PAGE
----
- Makes about 100 caramels (9- by 13-inch pan)
Why did I pick this recipe to be remembered for? When I was a kid one of the best things about Christmas was the caramels my mom would make. She would cut them into the tiniest pieces, and we kids would help her to wrap them. Many never made it into the wrapping paper. She still makes them to this day, and every year sends them out to all of her kids. Two Christmases ago I tried my hand at making salted caramels. They came out a bit too hard, but tasted delicious. Last Christmas I went on a huge caramel making extravaganza and really played with different flavor profiles. These caramels are my favorite of the many iterations I tried. I'd like to think I'm keeping a tradition alive in my own fashion, though I've veered away from my Mom's recipe.
These caramels are a good representation of me—a good balance of sweet and salty, a little bit fickle to make, and just unusual enough to be interesting! - hardlikearmour —hardlikearmour
Test Kitchen Notes
I was both very intrigued and a little intimidated by this recipe since I had never made caramels before, but have always wanted to try. Thanks to hardlikearmour's meticulous, and easy to follow directions, they came out perfectly on my very first try! I also went back and reviewed the video that Amanda and Merrill posted a couple of weeks ago on making caramel; big help there as well. The steeping process allows the cream to infuse with the tea and smoked flavor from the salt, and hardlikearmour was right—it DOES boil violently when you add it to the hot caramel! The flavor profile on these is REALLY wonderful and different, yet they are exactly as advertised. You get a distinctive tea flavor with a subtle smokiness and the nice hint of salt, but it doesn't overpower or compromise the warm, buttery caramel flavor. Obviously, they are the perfect companion to a nice cup of tea. Now that I have conquered my caramel trepidation, I will definitely be making more in the future. They are a wonderful food gift to share and I will be sharing these chewy morsels with neighbors (almost) every time I make them. - Burnt Offerings —Burnt Offerings
Pine Smoked Black loose leaf tea (or other lapsang souchong tea)
alder smoked salt
cream of tartar
light corn syrup
2 - 3 drops
liquid smoke (Wright's hickory seasoning)
1/2 - 1 teaspoons
coarse fleur de sel or chocolate finishing salt (optional)
- In a medium sauce pan heat the cream, butter, tea, and salt over low heat for 20 to 30 minutes. The goal is to infuse the cream with flavor, but keep it below a simmer. Mixture should taste like salty smoked tea. Increase heat to medium low.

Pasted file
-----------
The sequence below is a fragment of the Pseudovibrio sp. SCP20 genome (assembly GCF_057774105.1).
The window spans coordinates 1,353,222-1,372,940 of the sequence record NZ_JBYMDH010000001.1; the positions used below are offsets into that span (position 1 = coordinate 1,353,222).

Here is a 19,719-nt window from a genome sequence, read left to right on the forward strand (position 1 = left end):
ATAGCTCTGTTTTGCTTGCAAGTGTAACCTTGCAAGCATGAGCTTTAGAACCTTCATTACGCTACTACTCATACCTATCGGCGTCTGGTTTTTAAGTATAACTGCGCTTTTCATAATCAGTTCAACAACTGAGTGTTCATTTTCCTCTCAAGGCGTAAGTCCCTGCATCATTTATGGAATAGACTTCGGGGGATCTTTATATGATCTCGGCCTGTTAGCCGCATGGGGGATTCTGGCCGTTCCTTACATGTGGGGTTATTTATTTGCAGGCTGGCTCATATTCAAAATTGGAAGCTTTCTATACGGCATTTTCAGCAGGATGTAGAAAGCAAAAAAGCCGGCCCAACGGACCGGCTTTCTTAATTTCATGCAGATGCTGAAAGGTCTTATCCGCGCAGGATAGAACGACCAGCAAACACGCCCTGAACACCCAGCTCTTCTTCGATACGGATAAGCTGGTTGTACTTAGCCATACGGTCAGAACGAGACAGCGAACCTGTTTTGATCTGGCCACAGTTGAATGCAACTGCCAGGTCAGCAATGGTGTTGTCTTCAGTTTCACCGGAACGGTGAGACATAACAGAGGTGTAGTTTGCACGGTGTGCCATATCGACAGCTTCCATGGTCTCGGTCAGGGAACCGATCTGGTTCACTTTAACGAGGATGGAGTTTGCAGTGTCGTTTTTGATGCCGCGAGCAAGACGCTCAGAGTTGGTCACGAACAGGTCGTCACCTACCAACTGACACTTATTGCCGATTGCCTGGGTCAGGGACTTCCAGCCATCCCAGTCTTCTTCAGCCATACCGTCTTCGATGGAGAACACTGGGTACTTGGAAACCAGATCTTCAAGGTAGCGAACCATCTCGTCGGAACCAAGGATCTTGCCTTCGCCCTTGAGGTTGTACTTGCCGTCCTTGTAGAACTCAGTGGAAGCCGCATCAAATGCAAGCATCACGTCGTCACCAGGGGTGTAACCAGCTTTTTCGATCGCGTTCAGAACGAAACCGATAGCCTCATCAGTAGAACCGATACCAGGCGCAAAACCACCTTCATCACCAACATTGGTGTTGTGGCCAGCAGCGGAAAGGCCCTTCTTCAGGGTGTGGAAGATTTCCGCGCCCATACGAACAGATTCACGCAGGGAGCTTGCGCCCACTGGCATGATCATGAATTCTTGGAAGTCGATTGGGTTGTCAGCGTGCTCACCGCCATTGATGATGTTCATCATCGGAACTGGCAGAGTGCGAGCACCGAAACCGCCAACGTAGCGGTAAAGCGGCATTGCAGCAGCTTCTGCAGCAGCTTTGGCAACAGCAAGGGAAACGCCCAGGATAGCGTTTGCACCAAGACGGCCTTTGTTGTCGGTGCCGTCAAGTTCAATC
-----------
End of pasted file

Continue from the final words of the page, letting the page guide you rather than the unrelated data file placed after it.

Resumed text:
- While cream mixture is heating, line a 9- by 13-inch pan with parchment paper, so the paper is only going up 2 opposite sides (essentially forming a sling to remove the caramel with later). Spray with neutral-flavored cooking spray.
- Dissolve the cream of tartar in the water in a 6-quart stock pot. Add in the sugar and corn syrup, and bring to a boil over medium-high heat swirling pan occasionally to dissolve the sugar. Once sugar is dissolved and mixture is boiling you will need to keep a pretty close eye on the pan. If you are using a candy thermometer you will notice the mixture hovers near the boiling point for a while then starts to climb fairly rapidly. As the mixture approaches 310°F, you will want to start swirling it fairly frequently as caramelization is imminent. Once caramel color is to your liking, remove pan from heat. The pan will retain some heat so I like to remove the caramelized sugar mixture from the heat at about 325-330°F, or when it is a golden brown color.
- Slowly pour the warm cream mixture through a mesh strainer into the the sugar mixture. It will boil violently and create hot steam, so use caution. Stir with a wooden spoon until sugar has all dissolved into the cream.
- Return caramel mixture to medium to medium-high heat and bring the mixture up to 244-245°F, or lower end of firm ball stage (if you drop about a 1/2 teaspoon of the mixture into a bowl of refrigerator cold water it should form a ball, that is not soft but still malleable.) Stir often, scraping the bottom of the pan. As you get close to your target temperature you may want to turn the heat down to low if you are using a gas stove, or off if you are using electric to slow things down. Your caramels can go from too soft to tooth breaking within a short time frame. You will also want to stir close to continuously as you get close to your target temp to prevent burning.
- Remove from heat and quickly stir in the vanilla and liquid smoke. (Note: I like to put the drops of liquid smoke into a tablespoon measure, and add the vanilla to it. You don't want to add the liquid smoke directly from the bottle to the caramel mixture as it would be easy to add more than you want.) Pour caramel mixture into prepared 9- by 13-inch pan. After 10 to 15 minutes sprinkle with fleur de sel or chocolate finishing salt if desired, ideally getting several grains per piece of caramel. Allow to cool to room temperature. Use parchment paper to remove from the pan, then cut caramel into 1-inch squares, or whatever size pieces you prefer. Wrap individually with waxed paper, and store in an airtight container.
- Note: Caramel making is a bit trial-and-error based on humidity and other factors. If your caramels come out too soft, modify the final temperature up 1-4 degrees. If they come out too hard, modify down. This recipe scales down by half to an 8-inch square pan if you want to make a smaller amount or feel like experimenting!